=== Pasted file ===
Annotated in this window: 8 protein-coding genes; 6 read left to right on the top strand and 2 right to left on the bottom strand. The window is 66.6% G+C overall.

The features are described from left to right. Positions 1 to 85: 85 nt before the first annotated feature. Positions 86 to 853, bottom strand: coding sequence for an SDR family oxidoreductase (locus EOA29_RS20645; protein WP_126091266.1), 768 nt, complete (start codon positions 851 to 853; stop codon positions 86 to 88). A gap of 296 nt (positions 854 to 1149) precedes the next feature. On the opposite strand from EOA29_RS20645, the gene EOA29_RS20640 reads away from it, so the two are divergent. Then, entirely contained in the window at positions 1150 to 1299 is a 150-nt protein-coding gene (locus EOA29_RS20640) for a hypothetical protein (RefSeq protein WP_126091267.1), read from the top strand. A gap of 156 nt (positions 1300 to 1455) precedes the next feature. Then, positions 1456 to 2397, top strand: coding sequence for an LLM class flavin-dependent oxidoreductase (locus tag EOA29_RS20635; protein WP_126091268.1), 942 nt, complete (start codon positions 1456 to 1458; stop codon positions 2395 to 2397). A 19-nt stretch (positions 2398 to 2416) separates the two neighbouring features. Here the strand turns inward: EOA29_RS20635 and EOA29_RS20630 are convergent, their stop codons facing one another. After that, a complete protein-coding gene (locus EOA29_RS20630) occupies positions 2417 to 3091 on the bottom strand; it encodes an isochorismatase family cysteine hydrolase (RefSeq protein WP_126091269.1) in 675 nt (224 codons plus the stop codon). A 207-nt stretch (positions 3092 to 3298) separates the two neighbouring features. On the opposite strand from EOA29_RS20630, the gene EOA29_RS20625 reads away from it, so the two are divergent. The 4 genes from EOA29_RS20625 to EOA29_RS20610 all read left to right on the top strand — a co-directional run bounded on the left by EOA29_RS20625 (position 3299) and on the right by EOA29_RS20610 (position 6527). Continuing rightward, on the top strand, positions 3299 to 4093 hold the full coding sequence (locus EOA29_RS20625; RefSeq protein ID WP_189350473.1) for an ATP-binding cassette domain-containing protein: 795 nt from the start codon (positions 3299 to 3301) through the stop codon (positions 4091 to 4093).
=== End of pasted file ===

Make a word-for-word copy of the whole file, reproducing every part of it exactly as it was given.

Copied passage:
Annotated in this window: 8 protein-coding genes; 6 read left to right on the top strand and 2 right to left on the bottom strand. The window is 66.6% G+C overall.

The features are described from left to right. Positions 1 to 85: 85 nt before the first annotated feature. Positions 86 to 853, bottom strand: coding sequence for an SDR family oxidoreductase (locus EOA29_RS20645; protein WP_126091266.1), 768 nt, complete (start codon positions 851 to 853; stop codon positions 86 to 88). A gap of 296 nt (positions 854 to 1149) precedes the next feature. On the opposite strand from EOA29_RS20645, the gene EOA29_RS20640 reads away from it, so the two are divergent. Then, entirely contained in the window at positions 1150 to 1299 is a 150-nt protein-coding gene (locus EOA29_RS20640) for a hypothetical protein (RefSeq protein WP_126091267.1), read from the top strand. A gap of 156 nt (positions 1300 to 1455) precedes the next feature. Then, positions 1456 to 2397, top strand: coding sequence for an LLM class flavin-dependent oxidoreductase (locus tag EOA29_RS20635; protein WP_126091268.1), 942 nt, complete (start codon positions 1456 to 1458; stop codon positions 2395 to 2397). A 19-nt stretch (positions 2398 to 2416) separates the two neighbouring features. Here the strand turns inward: EOA29_RS20635 and EOA29_RS20630 are convergent, their stop codons facing one another. After that, a complete protein-coding gene (locus EOA29_RS20630) occupies positions 2417 to 3091 on the bottom strand; it encodes an isochorismatase family cysteine hydrolase (RefSeq protein WP_126091269.1) in 675 nt (224 codons plus the stop codon). A 207-nt stretch (positions 3092 to 3298) separates the two neighbouring features. On the opposite strand from EOA29_RS20630, the gene EOA29_RS20625 reads away from it, so the two are divergent. The 4 genes from EOA29_RS20625 to EOA29_RS20610 all read left to right on the top strand — a co-directional run bounded on the left by EOA29_RS20625 (position 3299) and on the right by EOA29_RS20610 (position 6527). Continuing rightward, on the top strand, positions 3299 to 4093 hold the full coding sequence (locus EOA29_RS20625; RefSeq protein ID WP_189350473.1) for an ATP-binding cassette domain-containing protein: 795 nt from the start codon (positions 3299 to 3301) through the stop codon (positions 4091 to 4093).